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Windows for ARM Will Be Windows RT

The designation Windows 8 is reserved for x86/64 widgets run by Intel and AMD chips

When Windows on ARM (WOA) finally hits the market it's going to be called Windows RT, not Windows 8.

The designation Windows 8 is reserved for x86/64 widgets run by Intel and AMD chips.

The decision complicates promotion and one can easily imagine Intel insisting on profiting from whatever momentum has built up for the coming of Windows 8.

But the branding decision is more likely Microsoft's own so it can make it clear that Windows RT isn't backwards-compatible like Windows 8 - it's still going to be an educational hurdle for some people - and something of a new start for Microsoft.

With Windows RT Microsoft isn't dragging around a chain like Marley's ghost - at least not one with as many links as it otherwise does.

Microsoft suggested there might be a new brand in February.

It shouldn't matter all that much to the market - so long as it's "Windows" - since the only way people will be able to get RT is bundled in a shiny new slate or newfangled PC.

There will only be one version of the still-mysterious OS running on all the anticipated widgets Microsoft has presumably lined up and Microsoft reiterated the other day that "Windows RT will include touch-optimized desktop versions of the new Microsoft Word, Excel, PowerPoint and OneNote," which would seem to be all people really care about anyway.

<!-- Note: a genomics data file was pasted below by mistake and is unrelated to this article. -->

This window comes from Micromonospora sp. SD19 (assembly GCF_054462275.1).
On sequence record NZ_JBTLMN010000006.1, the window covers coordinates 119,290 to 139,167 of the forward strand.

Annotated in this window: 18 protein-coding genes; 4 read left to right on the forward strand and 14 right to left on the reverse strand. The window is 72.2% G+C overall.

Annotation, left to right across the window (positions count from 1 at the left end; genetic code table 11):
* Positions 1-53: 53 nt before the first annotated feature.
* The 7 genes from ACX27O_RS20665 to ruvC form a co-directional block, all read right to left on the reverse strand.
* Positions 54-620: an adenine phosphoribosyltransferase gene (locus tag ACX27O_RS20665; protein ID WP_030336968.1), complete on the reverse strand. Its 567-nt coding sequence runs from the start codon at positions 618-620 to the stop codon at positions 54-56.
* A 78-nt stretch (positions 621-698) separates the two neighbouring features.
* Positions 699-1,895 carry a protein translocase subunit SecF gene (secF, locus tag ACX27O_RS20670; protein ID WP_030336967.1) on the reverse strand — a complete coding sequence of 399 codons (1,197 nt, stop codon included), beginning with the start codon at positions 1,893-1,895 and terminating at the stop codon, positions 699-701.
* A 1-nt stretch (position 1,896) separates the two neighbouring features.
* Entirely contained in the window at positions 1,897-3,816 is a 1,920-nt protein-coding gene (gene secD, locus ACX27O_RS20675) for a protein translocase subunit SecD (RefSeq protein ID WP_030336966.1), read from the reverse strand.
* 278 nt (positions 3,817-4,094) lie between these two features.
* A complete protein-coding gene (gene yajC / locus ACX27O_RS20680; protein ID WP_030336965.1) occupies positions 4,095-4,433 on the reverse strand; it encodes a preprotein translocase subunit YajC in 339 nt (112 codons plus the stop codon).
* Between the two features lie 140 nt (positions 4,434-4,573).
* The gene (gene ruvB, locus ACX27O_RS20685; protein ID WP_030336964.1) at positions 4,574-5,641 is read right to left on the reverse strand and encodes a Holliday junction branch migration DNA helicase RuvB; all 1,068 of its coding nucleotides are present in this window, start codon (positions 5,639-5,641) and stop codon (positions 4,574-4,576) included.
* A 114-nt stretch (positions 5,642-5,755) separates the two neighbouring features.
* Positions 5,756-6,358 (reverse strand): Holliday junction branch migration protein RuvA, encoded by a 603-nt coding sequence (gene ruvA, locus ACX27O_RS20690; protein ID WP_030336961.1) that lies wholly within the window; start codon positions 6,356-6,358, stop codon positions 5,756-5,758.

Microsoft's blog announcement then goes to say that "For new apps, the focus for Windows RT is development on the new Windows runtime, or WinRT, which we unveiled in September and forms the foundation of a new generation of cloud-enabled, touch-enabled web-connected apps of all kinds." Guess that's why they're calling it RT.

There'll be two editions for the x86/64 PCs and tablets: Windows 8 and Windows 8 Pro, both 32- and 64-bit, that support a touch screen and a keyboard and mouse (switchable back and forth at any time, mind you) plus all the cuddly sharing currently popular.

They'll include an updated Windows Explorer, Task Manager, better multi-monitor support and the ability to switch languages on the fly, a feature that was previously available only in Enterprise/Ultimate editions of Windows.

China and a small set of unidentified emerging markets, however, will have to stumble along with local language-only editions of Windows 8.

Windows 8 Pro will include features for encryption, virtualization, PC management and domain connectivity and large accounts with Software Assurance agreements will get what's called Windows 8 Enterprise, which is Windows Pro with features for PC management and deployment, advanced security, virtualization, new mobility scenarios and such like.

There's still no word on pricing of course.

Windows RT and Windows 8 are supposed to be pretty look-a-like in functionality. As part of its announcement Microsoft hung up a long but not exhaustive chart ticking off all their similarities.


More Stories By Maureen O'Gara

Maureen O'Gara the most read technology reporter for the past 20 years, is the Cloud Computing and Virtualization News Desk editor of SYS-CON Media. She is the publisher of famous "Billygrams" and the editor-in-chief of "Client/Server News" for more than a decade. One of the most respected technology reporters in the business, Maureen can be reached by email at maureen(at) or paperboy(at), and by phone at 516 759-7025. Twitter: @MaureenOGara

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